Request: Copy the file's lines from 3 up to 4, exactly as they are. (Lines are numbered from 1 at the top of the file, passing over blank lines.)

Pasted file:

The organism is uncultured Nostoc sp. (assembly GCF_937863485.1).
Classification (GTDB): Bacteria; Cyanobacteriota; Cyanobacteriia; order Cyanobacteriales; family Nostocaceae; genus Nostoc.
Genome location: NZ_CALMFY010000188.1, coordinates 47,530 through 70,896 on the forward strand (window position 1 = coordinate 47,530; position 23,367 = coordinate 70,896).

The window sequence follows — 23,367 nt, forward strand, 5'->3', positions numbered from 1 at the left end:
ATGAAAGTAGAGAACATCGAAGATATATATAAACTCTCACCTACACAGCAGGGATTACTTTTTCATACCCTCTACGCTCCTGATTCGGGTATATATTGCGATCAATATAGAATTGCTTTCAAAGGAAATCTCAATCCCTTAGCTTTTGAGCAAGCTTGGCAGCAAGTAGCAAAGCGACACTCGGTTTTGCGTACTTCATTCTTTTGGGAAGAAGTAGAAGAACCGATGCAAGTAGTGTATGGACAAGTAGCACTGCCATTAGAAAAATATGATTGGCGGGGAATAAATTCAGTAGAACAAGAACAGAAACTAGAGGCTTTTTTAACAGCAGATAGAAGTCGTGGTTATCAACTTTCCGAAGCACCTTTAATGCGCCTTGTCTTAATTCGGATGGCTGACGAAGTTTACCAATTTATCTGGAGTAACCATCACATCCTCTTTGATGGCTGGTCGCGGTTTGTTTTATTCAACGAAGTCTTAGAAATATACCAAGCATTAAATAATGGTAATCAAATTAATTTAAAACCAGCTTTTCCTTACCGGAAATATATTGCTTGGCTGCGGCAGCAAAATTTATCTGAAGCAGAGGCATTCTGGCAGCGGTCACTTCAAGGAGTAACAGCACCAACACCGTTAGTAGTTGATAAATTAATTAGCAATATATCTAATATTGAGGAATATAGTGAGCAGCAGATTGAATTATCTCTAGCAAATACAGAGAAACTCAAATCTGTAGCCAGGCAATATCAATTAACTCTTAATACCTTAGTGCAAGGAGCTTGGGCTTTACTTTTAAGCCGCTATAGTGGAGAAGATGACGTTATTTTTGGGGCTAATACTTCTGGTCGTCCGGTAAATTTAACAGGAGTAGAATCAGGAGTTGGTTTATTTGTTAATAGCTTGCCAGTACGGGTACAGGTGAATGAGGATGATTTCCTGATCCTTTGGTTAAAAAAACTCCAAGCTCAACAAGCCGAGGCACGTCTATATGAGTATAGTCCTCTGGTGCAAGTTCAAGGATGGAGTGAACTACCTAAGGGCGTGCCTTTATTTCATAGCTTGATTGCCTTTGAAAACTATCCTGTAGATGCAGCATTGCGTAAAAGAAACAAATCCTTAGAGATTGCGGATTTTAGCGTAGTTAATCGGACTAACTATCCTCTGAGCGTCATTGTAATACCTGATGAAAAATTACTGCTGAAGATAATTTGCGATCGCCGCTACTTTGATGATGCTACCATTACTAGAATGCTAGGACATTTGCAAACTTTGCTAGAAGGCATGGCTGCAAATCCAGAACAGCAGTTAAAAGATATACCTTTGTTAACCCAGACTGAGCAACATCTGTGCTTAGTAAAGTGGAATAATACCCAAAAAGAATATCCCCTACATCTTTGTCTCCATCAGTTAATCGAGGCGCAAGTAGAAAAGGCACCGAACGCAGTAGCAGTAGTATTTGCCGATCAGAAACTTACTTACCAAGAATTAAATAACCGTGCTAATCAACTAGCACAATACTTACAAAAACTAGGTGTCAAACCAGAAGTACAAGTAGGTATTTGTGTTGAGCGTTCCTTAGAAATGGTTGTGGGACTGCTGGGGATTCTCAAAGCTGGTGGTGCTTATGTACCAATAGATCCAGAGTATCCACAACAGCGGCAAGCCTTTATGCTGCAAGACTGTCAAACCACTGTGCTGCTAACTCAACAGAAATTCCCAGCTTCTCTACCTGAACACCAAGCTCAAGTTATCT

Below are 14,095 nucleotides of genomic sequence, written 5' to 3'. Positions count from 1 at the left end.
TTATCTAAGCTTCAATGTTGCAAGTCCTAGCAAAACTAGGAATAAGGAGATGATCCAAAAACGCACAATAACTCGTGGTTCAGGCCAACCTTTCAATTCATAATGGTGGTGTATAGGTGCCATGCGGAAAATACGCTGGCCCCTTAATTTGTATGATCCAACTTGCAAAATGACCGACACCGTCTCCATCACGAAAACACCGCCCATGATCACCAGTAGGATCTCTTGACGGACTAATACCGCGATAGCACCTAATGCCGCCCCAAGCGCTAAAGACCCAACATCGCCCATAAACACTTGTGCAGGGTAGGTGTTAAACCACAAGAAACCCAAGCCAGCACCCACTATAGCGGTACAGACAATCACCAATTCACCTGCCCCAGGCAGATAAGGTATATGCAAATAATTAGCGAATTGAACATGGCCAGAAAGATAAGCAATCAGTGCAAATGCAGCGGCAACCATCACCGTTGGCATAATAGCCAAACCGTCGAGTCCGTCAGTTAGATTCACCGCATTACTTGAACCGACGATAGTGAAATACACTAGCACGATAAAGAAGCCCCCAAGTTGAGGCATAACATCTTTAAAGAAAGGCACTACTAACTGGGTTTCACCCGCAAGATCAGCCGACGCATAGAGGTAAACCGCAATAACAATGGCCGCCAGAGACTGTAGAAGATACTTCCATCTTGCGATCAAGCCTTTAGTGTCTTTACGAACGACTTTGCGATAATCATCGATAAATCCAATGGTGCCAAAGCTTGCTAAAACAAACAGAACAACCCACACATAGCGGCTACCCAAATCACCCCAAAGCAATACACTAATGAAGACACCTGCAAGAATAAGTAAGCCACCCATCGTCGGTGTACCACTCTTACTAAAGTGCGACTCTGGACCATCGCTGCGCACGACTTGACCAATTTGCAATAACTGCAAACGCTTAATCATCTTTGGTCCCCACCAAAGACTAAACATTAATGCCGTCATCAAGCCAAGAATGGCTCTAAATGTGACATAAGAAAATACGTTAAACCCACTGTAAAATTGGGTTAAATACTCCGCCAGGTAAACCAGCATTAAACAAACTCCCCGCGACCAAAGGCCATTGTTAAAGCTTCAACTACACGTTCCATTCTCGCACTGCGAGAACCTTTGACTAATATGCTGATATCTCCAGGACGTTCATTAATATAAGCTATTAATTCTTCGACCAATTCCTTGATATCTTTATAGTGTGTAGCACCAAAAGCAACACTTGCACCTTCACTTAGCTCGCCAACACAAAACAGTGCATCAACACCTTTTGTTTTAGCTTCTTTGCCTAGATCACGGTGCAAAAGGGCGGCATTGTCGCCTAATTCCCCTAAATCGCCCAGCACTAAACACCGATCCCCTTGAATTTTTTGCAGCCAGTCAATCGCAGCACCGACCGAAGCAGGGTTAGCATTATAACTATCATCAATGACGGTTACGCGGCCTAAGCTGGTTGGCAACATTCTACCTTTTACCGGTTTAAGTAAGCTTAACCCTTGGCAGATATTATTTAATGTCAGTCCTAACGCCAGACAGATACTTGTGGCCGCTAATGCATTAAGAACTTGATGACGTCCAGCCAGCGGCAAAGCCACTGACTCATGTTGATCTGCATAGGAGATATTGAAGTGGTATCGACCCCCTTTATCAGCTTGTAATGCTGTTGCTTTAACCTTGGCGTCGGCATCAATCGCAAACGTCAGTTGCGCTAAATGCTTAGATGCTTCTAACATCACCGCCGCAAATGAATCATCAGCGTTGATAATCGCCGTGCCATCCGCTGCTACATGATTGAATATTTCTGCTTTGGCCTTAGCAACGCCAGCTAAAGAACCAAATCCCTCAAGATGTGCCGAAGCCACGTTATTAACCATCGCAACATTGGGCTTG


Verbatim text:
Genome location: NZ_CALMFY010000188.1, coordinates 47,530 through 70,896 on the forward strand (window position 1 = coordinate 47,530; position 23,367 = coordinate 70,896).

The window sequence follows — 23,367 nt, forward strand, 5'->3', positions numbered from 1 at the left end: